German office supplies manufacturer Sigel GmbH used storage virtualisation to improve the performance of its VMware-based...
virtual servers and its Oracle database systems.
Sigel also cut costs with its storage hypervisor technology.
Sigel GmbH, uses the Electronic Data Industry EDIFACT standard system for sales and business processes, such as ordering and invoicing. A continuous high availability of the system is critical because a disruption or downtime in the sales and business processes system could bring a complete stop to its operations.
This requires the IT department to prevent downtime and ensure stability and optimisation of its datacentre systems at all times, says Hans Wiedemann, head of IT at Sigel.
The team decided to virtualise its servers and consolidate them to improve systems’ efficiency, reduce downtime and cut datacentre running costs. With server virtualisation, Sigel transformed its legacy physical infrastructure of 15 Linux and 12 Windows systems into a single VMware’s vSphere virtualisation platform running on four Fujitsu Primergy RX300 servers.
While server virtualisation helped it reduce downtime, the IT team wanted to improve its storage systems for continuous high availability. It then decided to invest in a storage hypervisor to add storage hardware for more performance enhancements.
The team implemented a storage system based on Datacore’s SANsymphony-V Storage Hypervisor. The tool helped Sigel’s IT team to cache and automate tiered storage, which in turn optimised the mix of SSD flash storage and SAS disk drives to provide highly available storage infrastructure for its VMware vSphere and Oracle database systems. This has helped Sigel improve IT performance and flexibility significantly.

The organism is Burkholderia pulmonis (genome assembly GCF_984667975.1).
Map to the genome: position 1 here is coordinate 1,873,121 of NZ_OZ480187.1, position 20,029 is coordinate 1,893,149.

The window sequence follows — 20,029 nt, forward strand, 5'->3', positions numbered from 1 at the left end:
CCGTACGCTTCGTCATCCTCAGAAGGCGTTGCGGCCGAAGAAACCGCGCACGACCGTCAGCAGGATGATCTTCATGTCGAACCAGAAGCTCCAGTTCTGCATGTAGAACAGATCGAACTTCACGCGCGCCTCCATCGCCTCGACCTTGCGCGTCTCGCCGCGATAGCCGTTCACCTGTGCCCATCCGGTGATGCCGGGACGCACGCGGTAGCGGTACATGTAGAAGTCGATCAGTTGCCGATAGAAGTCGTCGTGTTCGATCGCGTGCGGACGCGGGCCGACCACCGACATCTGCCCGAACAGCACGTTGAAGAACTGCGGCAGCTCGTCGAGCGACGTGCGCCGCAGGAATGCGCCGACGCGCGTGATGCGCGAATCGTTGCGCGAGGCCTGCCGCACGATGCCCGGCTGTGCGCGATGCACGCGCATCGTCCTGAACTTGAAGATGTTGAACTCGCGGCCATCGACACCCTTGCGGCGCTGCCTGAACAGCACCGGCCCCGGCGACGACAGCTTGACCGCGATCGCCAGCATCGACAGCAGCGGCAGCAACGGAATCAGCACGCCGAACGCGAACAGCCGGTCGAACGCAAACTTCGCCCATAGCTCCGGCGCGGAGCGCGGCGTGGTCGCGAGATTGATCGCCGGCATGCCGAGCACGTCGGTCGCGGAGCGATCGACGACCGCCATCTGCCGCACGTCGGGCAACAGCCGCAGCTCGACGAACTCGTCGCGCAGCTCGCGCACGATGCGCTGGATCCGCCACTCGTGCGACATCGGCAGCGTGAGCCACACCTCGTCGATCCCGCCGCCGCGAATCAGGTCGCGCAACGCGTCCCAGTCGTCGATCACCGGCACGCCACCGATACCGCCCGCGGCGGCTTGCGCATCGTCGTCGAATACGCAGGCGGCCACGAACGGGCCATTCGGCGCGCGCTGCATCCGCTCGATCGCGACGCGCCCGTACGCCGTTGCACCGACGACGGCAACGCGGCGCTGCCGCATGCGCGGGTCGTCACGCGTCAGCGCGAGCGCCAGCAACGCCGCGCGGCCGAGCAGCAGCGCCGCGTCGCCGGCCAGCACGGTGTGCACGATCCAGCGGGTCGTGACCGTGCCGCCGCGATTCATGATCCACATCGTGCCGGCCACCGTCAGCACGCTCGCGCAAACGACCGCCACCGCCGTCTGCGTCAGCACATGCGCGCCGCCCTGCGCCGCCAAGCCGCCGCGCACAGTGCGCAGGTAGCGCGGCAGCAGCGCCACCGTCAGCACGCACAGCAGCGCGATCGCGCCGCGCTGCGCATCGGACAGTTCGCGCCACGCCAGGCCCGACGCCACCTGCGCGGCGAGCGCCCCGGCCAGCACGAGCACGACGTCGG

The storage virtualisation project also helped the company save 30% of upfront costs in storage hardware and yield long-term power savings, Wiedemann says.
“We don’t have to rely on expensive storage manufacturers anymore and we can easily expand capacity and performance flexibly to support our critical applications and databases,” he says.
The storage virtualisation project also means the IT team does not need to manually administer the system.
“Our storage is more efficient and faster than before. In addition, we know we would have paid 30% or more if we had gone with a hardware-only solution," Wiedemann says.
IT also enables Sigel to integrate the existing storage investments and new storage hardware – comprising different models and different manufacturers – into a virtual shared storage resource pool.
Benefits of storage hypervisor’s auto-tiering capabilities
The IT team can now quickly create, assign and provision virtual drives with automated tiering and auto-failover data protection features to virtual or physical machines.
There were other benefits of the storage hypervisor too. Sigel reports a measurable and noticeable acceleration of the overall performance of its virtual machine environment, Wiedemann says.
Compared to the old infrastructure, the frequent "night upgrades and installations" – where the IT team had to perform jobs such as software updates – now takes a quarter of the time.
The storage hypervisor’s auto-tiering function also helped Sigel’s team to become more strategic. The department can move higher performance workloads and data – such as the Oracle databases that require faster response times and more demanding I/O – to the faster SSD drives; while keeping less-used and active data on the lower cost SAS disks, improving systems efficiency.